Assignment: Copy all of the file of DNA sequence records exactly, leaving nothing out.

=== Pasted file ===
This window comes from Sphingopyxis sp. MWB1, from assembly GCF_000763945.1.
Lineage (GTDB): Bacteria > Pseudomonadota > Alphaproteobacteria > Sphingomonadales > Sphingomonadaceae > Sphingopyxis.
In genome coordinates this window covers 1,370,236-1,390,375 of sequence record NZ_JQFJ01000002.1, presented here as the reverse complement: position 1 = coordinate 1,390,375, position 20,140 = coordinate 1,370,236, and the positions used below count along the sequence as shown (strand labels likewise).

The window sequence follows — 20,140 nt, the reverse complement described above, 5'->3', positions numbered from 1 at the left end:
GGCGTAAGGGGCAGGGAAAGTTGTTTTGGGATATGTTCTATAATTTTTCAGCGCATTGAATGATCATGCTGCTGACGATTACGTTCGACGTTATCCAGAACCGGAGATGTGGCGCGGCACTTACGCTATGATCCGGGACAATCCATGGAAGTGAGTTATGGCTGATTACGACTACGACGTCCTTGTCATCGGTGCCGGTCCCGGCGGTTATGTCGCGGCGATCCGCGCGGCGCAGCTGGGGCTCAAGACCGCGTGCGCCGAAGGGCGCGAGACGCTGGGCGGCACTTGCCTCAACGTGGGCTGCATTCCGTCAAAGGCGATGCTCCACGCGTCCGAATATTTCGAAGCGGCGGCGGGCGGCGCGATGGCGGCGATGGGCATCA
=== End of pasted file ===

This window comes from Sphingopyxis sp. MWB1, from assembly GCF_000763945.1.
Lineage (GTDB): Bacteria > Pseudomonadota > Alphaproteobacteria > Sphingomonadales > Sphingomonadaceae > Sphingopyxis.
In genome coordinates this window covers 1,370,236-1,390,375 of sequence record NZ_JQFJ01000002.1, presented here as the reverse complement: position 1 = coordinate 1,390,375, position 20,140 = coordinate 1,370,236, and the positions used below count along the sequence as shown (strand labels likewise).

The window sequence follows — 20,140 nt, the reverse complement described above, 5'->3', positions numbered from 1 at the left end:
GGCGTAAGGGGCAGGGAAAGTTGTTTTGGGATATGTTCTATAATTTTTCAGCGCATTGAATGATCATGCTGCTGACGATTACGTTCGACGTTATCCAGAACCGGAGATGTGGCGCGGCACTTACGCTATGATCCGGGACAATCCATGGAAGTGAGTTATGGCTGATTACGACTACGACGTCCTTGTCATCGGTGCCGGTCCCGGCGGTTATGTCGCGGCGATCCGCGCGGCGCAGCTGGGGCTCAAGACCGCGTGCGCCGAAGGGCGCGAGACGCTGGGCGGCACTTGCCTCAACGTGGGCTGCATTCCGTCAAAGGCGATGCTCCACGCGTCCGAATATTTCGAAGCGGCGGCGGGCGGCGCGATGGCGGCGATGGGCATCA